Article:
The decisions courts make in constitutional rights cases pervade our political life and touch on our most basic interests and values. The spread of judicial review of legislation around the world means that courts are increasingly called on to settle matters of moral and political controversy, including assisted suicide, data privacy, anti-terrorism measures, marriage, and abortion. But doubts regarding the institutional capacities of courts for deciding such questions are growing. Judges now regularly review social science research to assess whether a law will effectively achieve its aim, and at what cost to other interests. They cite studies and statistical information from psychology, sociology, medicine, and other disciplines in which they are rarely trained. This empirical reasoning proceeds alongside open-ended moral reasoning, with judges employing terms such as equality, liberty, and autonomy, then determining what these require in concrete circumstances. This book shows that courts were not designed for this kind of moral and empirical reasoning. It argues that in comparison to legislatures, the institutional capacities of courts are deficient. Legislatures are better equipped than courts for deliberating and decision-making in regard to the kinds of factual and moral issues that arise in constitutional rights cases. The book concludes by considering the implications of comparative institutional capacity for constitutional design. Is a system of judicial review of legislation something that constitutional framers should choose to adopt? If so, in what form? For countries with systems of judicial review, practical proposals are made to remedy deficiencies in the institutional capacities of courts.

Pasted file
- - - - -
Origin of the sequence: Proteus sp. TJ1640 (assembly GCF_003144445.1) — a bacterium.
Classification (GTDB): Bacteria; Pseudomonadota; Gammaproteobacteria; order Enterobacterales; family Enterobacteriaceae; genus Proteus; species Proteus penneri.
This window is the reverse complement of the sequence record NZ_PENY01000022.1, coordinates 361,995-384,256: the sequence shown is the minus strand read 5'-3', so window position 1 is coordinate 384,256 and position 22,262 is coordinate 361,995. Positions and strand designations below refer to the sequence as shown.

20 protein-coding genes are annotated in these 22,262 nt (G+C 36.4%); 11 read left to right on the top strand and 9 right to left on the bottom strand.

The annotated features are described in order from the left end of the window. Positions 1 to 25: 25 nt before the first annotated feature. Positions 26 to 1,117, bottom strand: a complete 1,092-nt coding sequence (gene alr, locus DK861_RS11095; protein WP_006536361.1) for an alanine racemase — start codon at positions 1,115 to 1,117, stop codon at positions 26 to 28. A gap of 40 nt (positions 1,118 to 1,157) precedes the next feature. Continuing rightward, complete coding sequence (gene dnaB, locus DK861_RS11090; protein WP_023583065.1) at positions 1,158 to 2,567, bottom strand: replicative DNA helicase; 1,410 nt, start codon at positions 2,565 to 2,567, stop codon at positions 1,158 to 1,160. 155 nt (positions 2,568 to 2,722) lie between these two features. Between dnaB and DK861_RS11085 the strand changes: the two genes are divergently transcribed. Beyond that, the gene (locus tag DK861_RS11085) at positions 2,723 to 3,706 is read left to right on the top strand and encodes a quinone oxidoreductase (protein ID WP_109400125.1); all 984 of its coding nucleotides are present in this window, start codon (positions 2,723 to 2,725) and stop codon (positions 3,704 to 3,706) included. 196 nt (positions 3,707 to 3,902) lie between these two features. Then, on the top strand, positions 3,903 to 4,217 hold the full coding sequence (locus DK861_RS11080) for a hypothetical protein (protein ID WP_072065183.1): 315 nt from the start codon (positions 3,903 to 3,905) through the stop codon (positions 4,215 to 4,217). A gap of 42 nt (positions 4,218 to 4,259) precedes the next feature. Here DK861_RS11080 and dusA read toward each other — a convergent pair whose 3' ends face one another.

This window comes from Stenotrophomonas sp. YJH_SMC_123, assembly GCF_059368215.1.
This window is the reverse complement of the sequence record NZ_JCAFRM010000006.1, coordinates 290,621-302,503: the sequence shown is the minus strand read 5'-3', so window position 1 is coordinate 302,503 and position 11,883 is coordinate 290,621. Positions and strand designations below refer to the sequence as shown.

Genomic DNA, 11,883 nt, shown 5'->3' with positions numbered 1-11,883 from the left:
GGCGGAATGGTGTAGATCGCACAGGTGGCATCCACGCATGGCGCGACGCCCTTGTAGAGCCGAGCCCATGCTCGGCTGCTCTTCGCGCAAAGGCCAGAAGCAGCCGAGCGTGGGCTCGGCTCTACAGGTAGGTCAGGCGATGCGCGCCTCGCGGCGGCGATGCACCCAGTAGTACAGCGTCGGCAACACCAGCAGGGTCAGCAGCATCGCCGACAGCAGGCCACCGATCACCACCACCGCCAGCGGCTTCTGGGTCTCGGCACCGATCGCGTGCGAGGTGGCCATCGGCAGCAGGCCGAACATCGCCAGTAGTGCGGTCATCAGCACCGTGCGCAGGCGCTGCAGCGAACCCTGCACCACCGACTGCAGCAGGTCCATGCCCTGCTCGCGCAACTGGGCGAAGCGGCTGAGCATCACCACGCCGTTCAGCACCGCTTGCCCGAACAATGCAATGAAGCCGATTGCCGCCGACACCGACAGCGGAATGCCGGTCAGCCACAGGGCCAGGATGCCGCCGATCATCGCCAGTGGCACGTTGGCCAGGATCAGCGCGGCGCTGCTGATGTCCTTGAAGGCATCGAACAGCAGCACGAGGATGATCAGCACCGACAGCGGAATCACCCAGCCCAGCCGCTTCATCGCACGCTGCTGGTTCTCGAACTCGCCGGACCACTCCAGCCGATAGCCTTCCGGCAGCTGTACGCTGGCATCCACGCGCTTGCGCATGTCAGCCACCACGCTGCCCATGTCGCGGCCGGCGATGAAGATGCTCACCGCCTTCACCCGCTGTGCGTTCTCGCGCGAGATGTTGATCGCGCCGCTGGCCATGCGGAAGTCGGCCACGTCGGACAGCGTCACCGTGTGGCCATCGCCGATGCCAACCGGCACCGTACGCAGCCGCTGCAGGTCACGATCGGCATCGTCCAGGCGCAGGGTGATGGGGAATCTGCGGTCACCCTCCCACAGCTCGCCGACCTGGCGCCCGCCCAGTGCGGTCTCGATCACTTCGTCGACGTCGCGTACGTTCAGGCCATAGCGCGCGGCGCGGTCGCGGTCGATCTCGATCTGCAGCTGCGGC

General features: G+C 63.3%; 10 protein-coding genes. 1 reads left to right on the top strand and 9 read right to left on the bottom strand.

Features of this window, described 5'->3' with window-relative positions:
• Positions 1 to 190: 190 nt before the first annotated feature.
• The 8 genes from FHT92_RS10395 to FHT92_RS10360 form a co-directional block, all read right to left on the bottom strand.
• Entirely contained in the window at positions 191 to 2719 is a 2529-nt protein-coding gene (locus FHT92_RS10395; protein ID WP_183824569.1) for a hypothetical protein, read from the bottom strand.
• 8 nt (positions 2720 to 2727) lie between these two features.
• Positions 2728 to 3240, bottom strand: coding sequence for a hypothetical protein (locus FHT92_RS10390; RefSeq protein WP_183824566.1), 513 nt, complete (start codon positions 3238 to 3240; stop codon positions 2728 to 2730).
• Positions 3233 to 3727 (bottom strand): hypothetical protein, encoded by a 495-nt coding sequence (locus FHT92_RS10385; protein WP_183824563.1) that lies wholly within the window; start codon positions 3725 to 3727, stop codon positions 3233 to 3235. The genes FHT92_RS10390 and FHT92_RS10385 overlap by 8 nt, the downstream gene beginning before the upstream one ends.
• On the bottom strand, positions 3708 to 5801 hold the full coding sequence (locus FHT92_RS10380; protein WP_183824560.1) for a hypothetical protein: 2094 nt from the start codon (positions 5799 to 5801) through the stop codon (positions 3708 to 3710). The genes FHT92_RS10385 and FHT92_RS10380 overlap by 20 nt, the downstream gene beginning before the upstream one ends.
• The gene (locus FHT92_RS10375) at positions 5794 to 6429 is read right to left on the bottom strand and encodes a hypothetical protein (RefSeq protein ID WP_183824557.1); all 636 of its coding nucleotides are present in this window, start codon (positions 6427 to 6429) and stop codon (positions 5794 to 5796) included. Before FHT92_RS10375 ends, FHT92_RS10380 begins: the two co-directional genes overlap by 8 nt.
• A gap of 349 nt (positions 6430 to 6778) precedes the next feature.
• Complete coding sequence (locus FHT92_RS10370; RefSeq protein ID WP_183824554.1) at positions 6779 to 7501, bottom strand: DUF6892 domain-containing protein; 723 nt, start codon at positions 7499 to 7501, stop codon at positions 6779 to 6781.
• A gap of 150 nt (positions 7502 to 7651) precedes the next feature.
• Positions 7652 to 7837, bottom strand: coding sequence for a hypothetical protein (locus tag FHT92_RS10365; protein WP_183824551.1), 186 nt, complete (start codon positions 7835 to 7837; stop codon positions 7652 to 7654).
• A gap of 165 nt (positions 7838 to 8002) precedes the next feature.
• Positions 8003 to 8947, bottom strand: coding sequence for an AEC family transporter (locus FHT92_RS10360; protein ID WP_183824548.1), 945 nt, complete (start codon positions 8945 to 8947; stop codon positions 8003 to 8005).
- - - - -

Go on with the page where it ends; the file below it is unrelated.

Paul Yowell is Associate Professor of Law at the University of Oxford, and Fellow and Tutor in Law at Oriel College, Oxford.
1. Introduction I. Removing the Blindfold II. Scope of the Argument III. Recovering Montesquieu 2. The Adjudication of Constitutional Rights I. Constitutional Rights and Ordinary Legal Rights II. Proportionality in Practice III. Proportionality in the US? IV. Absolute and Prima Facie Rights V. Rights, Proportionality and Utilitarianism VI. Rights as Interests VII. Moral and Empirical Reasoning VIII. Other Adjudicative Methods IX. Conclusion 3. Are Rights Trumps? I. The Shielded-Interest Theory II. The Filtered-Preference Theory III. Constitutional Rights and Statistics IV. Revision of the Filtered-Preference Theory 4. Judicial Capacity and Empirical Research I. Empirical Research and the Origins of Proportionality II. Empirical Evidence in the US Supreme Court III. Adjudicative Facts and Legislative Facts IV. Finding Legislative Facts V. The Courts and Social Science VI. Case Studies VII. Conclusion 5. Comparative Analysis of Institutional Capacities I. The Basic Structure of Judicial Reasoning II. The Basic Structure of Legislative Reasoning III. Capacity for Empirical Reasoning IV. Capacity for Moral Reasoning V. The Tyranny of the Majority? VI. Capacity to Protect Minorities VII. An Historical Perspective VIII. Conclusion 6. The Problem of Entrenchment I. Legal Change and the Rule of Law II. Rawls and the Perpetual Constitution III. The Rarity of Constitutional Amendment IV. The Legislative-Judicial Method of Reversing Nullification Decisions V. Conclusion 7. Judicial Review and Constitutional Design I. The American and Kelsenian Models II. Designing a Constitutional Court III. Council of Revision IV. Does the Legislature Need a Check? V. Deference VI. Conclusion